Ever had that “meh” feeling when someone compliments you? Like your accomplishments are somehow “dirty” or “fake”?
I was reading Learned Optimism by Dr Martin Seligman. The book made me realize that this feeling comes from how we explain our failures and successes to ourselves.
This tends to hinders our ability to continue doing great work, and I want to share how you can deal with this feeling.
Dr Martin Seligman is an American psychologist, and he’s authored many books on Positive Psychology.
In Learned Optimism, he really breaks down optimism and pessimism into their constituent parts. I’ll try to spare you the details here but basically what I learned is this:
People who are pessimistic about positive events tend to have lower self-esteem.
Now, assuming low self-esteem is what’s getting in the way here. How would that cause feelings of inadequacy? And what should be done about it?
Upon learning this I thought to myself:
-What if I consider myself an optimist in general?
-How can you be pessimistic about something?
All of these (legitimate) questions are answered in the book, and it’s where I’ll be drawing my answers from.
First of all, it turns out you do not have to be a full-on emo pessimist to (occasionally) have pessimistic patterns of thought.
As Dr Seligman explains in his book: Optimism and Pessimism are explanatory styles.
They are lenses you put on at times when you’re trying to make sense of the world around you.
There’s certainly tendencies, but whether we adopt a optimistic or pessimistic explanatory style in any given setting depends on our perception of events.
Your perception controls the story in your head.
Now in his book, Dr Seligman goes into detail about the different parameters we use to categorize events in an intellectual way, which allows us to then “select” the explanatory style we’re going to apply to each situation.
Again, for the sake of time we won’t go into details.
How we perceive events (what they mean to us) tends to dictate how we explain them to ourselves. And how we explain things to ourselves, then of course dictates how we will react. (How you take the compliment)
So what decides how you perceive an event?
Well that’s also an interesting question, and the answer to that holds the key to being able to actually change your reaction.
It’s your beliefs.
Your beliefs control your reactions.
That’s the whole deal, and the greatest takeaway you could take away from this piece.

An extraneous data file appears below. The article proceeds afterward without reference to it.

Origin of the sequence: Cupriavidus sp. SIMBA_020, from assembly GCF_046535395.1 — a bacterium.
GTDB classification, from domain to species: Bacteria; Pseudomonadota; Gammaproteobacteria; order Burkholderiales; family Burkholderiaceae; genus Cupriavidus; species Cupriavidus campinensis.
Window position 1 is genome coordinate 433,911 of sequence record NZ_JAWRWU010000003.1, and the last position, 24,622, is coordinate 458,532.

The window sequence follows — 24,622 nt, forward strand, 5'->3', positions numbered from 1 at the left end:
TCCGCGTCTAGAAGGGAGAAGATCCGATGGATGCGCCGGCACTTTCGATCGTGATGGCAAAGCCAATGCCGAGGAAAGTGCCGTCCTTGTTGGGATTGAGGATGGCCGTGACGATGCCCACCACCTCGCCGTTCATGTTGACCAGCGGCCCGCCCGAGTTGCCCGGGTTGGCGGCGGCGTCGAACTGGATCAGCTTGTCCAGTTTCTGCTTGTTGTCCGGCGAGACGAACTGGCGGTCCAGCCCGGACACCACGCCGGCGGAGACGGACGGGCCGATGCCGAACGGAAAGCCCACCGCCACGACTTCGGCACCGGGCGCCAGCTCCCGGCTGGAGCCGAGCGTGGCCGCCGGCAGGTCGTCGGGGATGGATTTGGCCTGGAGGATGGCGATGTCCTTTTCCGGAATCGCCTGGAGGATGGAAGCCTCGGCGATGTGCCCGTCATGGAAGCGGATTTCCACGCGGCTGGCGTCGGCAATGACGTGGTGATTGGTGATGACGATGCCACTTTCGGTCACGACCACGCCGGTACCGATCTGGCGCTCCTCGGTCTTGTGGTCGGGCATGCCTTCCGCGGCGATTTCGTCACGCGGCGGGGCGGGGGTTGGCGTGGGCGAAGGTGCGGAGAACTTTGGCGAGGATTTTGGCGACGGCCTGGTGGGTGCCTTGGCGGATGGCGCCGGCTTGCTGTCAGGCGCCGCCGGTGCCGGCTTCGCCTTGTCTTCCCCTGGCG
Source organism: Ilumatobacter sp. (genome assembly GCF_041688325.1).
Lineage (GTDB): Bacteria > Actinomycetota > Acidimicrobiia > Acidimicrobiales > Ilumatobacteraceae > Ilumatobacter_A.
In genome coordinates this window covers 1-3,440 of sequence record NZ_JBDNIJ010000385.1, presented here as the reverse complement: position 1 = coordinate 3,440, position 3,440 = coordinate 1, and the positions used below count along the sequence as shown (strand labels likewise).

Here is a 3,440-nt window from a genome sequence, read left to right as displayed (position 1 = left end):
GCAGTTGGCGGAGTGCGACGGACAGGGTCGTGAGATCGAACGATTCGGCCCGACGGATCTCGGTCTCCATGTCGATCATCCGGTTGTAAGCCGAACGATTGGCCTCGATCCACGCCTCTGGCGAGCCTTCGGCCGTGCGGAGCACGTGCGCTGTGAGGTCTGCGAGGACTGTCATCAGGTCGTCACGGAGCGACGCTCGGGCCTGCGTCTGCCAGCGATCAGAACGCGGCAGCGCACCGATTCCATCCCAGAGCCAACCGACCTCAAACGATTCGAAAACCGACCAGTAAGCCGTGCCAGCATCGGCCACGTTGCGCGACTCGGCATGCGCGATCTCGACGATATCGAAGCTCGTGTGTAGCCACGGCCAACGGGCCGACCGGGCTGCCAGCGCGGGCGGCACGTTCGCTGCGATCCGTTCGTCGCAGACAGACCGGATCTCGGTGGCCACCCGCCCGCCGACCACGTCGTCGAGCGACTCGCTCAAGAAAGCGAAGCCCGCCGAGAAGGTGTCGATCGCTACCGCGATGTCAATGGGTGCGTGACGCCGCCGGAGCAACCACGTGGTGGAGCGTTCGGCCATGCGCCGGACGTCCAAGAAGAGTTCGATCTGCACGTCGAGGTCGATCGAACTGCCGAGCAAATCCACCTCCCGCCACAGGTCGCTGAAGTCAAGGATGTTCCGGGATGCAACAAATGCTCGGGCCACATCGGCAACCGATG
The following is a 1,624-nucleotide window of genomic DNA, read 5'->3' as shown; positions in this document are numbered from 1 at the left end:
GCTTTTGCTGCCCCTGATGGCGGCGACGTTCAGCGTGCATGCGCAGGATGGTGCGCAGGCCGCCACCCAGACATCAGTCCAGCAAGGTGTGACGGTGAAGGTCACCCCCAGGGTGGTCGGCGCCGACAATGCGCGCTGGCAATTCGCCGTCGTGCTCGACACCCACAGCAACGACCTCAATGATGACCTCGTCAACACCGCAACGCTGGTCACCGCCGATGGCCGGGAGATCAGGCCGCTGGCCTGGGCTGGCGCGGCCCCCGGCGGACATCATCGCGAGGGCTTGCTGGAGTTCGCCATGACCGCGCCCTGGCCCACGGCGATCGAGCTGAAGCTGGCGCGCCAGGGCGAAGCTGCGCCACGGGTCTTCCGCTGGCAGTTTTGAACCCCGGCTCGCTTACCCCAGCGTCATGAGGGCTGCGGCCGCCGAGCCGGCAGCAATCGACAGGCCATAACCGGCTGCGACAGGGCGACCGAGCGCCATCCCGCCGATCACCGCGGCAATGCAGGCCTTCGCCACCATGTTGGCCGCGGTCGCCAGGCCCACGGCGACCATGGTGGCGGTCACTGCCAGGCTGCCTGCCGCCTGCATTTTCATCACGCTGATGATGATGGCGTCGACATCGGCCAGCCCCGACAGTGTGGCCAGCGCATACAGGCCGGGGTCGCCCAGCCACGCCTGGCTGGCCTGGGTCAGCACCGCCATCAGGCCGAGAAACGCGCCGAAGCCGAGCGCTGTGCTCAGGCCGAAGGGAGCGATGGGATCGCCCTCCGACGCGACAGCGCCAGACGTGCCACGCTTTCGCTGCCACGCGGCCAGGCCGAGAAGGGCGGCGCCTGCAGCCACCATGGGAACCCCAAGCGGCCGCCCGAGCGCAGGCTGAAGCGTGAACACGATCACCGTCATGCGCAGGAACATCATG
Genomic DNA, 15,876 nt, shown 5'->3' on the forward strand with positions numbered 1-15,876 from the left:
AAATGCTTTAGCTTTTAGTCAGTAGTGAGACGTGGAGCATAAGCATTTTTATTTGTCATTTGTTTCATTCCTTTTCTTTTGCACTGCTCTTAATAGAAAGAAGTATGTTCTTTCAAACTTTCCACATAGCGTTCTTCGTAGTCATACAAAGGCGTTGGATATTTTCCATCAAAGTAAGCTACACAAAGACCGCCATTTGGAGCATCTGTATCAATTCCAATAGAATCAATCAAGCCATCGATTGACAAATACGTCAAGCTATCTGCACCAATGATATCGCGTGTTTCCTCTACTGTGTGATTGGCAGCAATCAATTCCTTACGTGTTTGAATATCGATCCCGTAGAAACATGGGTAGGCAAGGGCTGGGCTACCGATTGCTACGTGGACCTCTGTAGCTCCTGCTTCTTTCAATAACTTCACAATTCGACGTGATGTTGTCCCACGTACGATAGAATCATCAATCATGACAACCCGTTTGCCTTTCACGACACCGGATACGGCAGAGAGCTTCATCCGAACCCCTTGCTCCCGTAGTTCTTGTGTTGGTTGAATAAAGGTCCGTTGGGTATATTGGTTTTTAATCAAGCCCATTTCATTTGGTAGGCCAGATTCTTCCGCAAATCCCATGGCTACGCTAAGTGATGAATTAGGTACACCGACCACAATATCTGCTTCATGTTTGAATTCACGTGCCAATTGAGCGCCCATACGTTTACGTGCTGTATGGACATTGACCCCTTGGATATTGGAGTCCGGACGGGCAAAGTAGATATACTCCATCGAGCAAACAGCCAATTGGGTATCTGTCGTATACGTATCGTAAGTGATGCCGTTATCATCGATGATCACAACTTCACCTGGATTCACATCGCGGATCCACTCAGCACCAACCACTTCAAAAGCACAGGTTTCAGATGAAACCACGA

Change your beliefs, change your life, and that’s something that’s been preached so much, but it does make logical sense:
Beliefs > Perception > Action (or lack there of) > Results (or lack thereof) > Life
Allow me to explain how you can use this piece of knowledge to be more confident in yourself, and not feel so weird when someone says something nice about you:
What you believe controls what you perceive. (“I’m not that good, this person’s compliment is not genuine.”)
What you perceive creates the “story” you tell yourself. (“They’re probably just trying to be nice to me.”)
The story you tell yourself (your explanatory style) controls how you react.
So here you have the typical progression.
I invite you to try this out on yourself after interactions with people. If you’re thinking your behavior came out “weird”, you can ask yourself what belief was at the core of it.
“They’re probably just trying to be nice to me.” is quite a lot more pessimistic of a view than say: “Yeah, they’re basically letting me know how good I am at this.”
Whether you’re right or wrong about the story is not the point of this discussion. The point of the discussion is to highlight how what you believe, creates what you tell yourself, which in turn creates the awkwardness.
Of course it’s best if you’re able to be optimistic, and see yourself accurately at the same time. No contest.
So what is that belief which leads to feeling like compliments aren’t “real”?
Well, again that’s a very interesting question. And one that leads us to the gist of my dissertation:
You don’t believe the laurels should be yours.
I think they call this impostor syndrome.
And apparently it’s quite a common phenomenon in society today, especially in the workplace.
Of course, it’s probably wise not to get too close to any extreme, right.
It’s good to know when you deserve the praise people throw at you. Absorbing those good feelings is going to make you a happier and more self-confident person in life (read why).
However, knowing where you stand might be even more important. I’ve already discussed how staying open to education is a key factor in self-improvement.
As in all thing, moderation trumps absolution.
You want to let the praise nourish your heart, yet never fill your head.
That’s graceful. 🙂
Check out: Learned Optimism by Dr Martin Seligman